MILWAUKEE -- More than 30 U.S. Airmen with the civil engineering squadron of the 128th Air Refueling Wing, Wisconsin Air National Guard, completed hands-on annual training while gutting and renovating a cabin that belongs to Camp American Legion in Lake Tomahawk, Wis. Sept. 13-27.

Camp American Legion, owned and operated by the American Legion of Wisconsin, is a haven in the northern woods for Wisconsin veterans and their families to reintegrate, relax and recuperate.

The 128 CES has a base engineer emergency force team, known in the Air Force as Prime BEEF, whose mission is to provide engineering support in order to construct and maintain fully-functional bases in deployed locations, or to recover bases damaged by natural or man-made causes.

During the two weeks of training while renovating the cabin, 128 CES members got their hands dirty with planning, construction, electrical, plumbing, landscaping, heating, ventilating and air conditioning.

"Our squadron got a vast training benefit from working up at Camp American Legion," said Col. J. Heath Duncan, commander of the civil engineering squadron with the 128 ARW.  "Not to mention the teamwork and camaraderie we all shared."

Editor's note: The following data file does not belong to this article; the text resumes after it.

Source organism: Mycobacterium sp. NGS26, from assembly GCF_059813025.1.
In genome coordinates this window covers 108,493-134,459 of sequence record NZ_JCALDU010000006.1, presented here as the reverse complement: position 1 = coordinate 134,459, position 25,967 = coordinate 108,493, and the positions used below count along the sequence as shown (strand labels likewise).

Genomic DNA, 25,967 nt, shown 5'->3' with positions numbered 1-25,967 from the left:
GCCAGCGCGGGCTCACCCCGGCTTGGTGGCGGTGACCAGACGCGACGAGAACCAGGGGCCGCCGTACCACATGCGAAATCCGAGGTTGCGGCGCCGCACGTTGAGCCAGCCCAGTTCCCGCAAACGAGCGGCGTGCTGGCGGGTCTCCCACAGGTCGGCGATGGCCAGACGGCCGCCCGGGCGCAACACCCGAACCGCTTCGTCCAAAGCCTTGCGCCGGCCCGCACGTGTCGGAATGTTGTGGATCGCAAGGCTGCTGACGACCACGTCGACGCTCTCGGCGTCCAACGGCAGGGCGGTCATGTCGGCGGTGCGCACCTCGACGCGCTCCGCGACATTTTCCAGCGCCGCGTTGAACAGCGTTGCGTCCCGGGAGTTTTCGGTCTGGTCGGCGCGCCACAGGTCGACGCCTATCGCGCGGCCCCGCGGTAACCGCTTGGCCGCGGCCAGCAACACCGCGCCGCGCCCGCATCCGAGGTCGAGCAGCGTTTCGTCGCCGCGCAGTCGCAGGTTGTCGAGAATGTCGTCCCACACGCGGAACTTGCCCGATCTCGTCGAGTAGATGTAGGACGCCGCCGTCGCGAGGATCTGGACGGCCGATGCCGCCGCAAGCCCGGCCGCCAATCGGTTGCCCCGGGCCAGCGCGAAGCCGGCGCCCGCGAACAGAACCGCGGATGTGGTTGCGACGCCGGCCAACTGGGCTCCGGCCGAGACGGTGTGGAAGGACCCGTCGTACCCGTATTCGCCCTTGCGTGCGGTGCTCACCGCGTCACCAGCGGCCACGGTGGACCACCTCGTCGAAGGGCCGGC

The 128 CES gutted the run-down cabin and replaced the flooring, cabinets and roof.  They also replaced the plumbing and electrical, and installed an air conditioner.

Near the cabin, they replaced the rotted dock and removed the unkempt outhouse. 

The American Legion of Wisconsin funded the project through their capital fund and $14,800 raised by Wisconsin's Legion Riders.  They were also able to obtain donations from local area businesses for supplies including a $5,000 grant from the Home Depot Foundation.

"You have all the different construction trades and it's always good to get some hands-on training, where you can physically be doing the work," said Chief Master Sgt. Harry Wilkinson, the project manager.  "We just saw this as the perfect opportunity for all the different specialties."

Camp American Legion is open to all Wisconsin veterans and offers food and lodging free of charge for those who qualify to participate in the program. The camp offers recreation such as fishing, boating, hiking trails and their well-known chipmunk crossing area.  The program's mission is to help veterans and families take their minds off of hurting and help them find relief and revitalization through the serenity of the camp.

"The camp's sole purpose is to support wounded veterans and their families," said Duncan.  "This is a tremendous service for Wisconsin military members that no one else in the nation has.  The camp has a great mission set."